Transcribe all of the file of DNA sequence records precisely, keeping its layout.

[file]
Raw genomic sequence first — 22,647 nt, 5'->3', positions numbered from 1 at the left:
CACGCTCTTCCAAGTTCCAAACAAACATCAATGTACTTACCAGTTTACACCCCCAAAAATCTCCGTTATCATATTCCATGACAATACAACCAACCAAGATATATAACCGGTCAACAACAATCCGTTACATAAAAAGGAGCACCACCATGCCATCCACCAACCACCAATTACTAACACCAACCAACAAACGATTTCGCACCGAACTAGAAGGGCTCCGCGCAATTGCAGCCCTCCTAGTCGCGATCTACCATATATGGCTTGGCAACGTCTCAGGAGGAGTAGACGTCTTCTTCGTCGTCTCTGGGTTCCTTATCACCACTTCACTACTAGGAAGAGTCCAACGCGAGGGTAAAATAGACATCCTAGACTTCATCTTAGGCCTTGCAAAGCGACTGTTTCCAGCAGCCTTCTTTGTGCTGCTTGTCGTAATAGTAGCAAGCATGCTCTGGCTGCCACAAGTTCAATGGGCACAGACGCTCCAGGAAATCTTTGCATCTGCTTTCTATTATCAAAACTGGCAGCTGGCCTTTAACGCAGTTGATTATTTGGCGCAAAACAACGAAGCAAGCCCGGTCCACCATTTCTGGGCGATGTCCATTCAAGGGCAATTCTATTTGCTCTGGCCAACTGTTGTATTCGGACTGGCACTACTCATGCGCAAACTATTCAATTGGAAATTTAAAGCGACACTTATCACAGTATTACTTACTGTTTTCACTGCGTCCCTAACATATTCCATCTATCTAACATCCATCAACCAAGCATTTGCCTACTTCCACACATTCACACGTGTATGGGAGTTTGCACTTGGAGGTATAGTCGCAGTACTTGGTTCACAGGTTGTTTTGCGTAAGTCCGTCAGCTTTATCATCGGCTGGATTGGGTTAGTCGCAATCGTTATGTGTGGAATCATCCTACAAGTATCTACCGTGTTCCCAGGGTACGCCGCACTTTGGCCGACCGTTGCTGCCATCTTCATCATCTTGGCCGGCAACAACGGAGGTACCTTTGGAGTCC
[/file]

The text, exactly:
Raw genomic sequence first — 22,647 nt, 5'->3', positions numbered from 1 at the left:
CACGCTCTTCCAAGTTCCAAACAAACATCAATGTACTTACCAGTTTACACCCCCAAAAATCTCCGTTATCATATTCCATGACAATACAACCAACCAAGATATATAACCGGTCAACAACAATCCGTTACATAAAAAGGAGCACCACCATGCCATCCACCAACCACCAATTACTAACACCAACCAACAAACGATTTCGCACCGAACTAGAAGGGCTCCGCGCAATTGCAGCCCTCCTAGTCGCGATCTACCATATATGGCTTGGCAACGTCTCAGGAGGAGTAGACGTCTTCTTCGTCGTCTCTGGGTTCCTTATCACCACTTCACTACTAGGAAGAGTCCAACGCGAGGGTAAAATAGACATCCTAGACTTCATCTTAGGCCTTGCAAAGCGACTGTTTCCAGCAGCCTTCTTTGTGCTGCTTGTCGTAATAGTAGCAAGCATGCTCTGGCTGCCACAAGTTCAATGGGCACAGACGCTCCAGGAAATCTTTGCATCTGCTTTCTATTATCAAAACTGGCAGCTGGCCTTTAACGCAGTTGATTATTTGGCGCAAAACAACGAAGCAAGCCCGGTCCACCATTTCTGGGCGATGTCCATTCAAGGGCAATTCTATTTGCTCTGGCCAACTGTTGTATTCGGACTGGCACTACTCATGCGCAAACTATTCAATTGGAAATTTAAAGCGACACTTATCACAGTATTACTTACTGTTTTCACTGCGTCCCTAACATATTCCATCTATCTAACATCCATCAACCAAGCATTTGCCTACTTCCACACATTCACACGTGTATGGGAGTTTGCACTTGGAGGTATAGTCGCAGTACTTGGTTCACAGGTTGTTTTGCGTAAGTCCGTCAGCTTTATCATCGGCTGGATTGGGTTAGTCGCAATCGTTATGTGTGGAATCATCCTACAAGTATCTACCGTGTTCCCAGGGTACGCCGCACTTTGGCCGACCGTTGCTGCCATCTTCATCATCTTGGCCGGCAACAACGGAGGTACCTTTGGAGTCC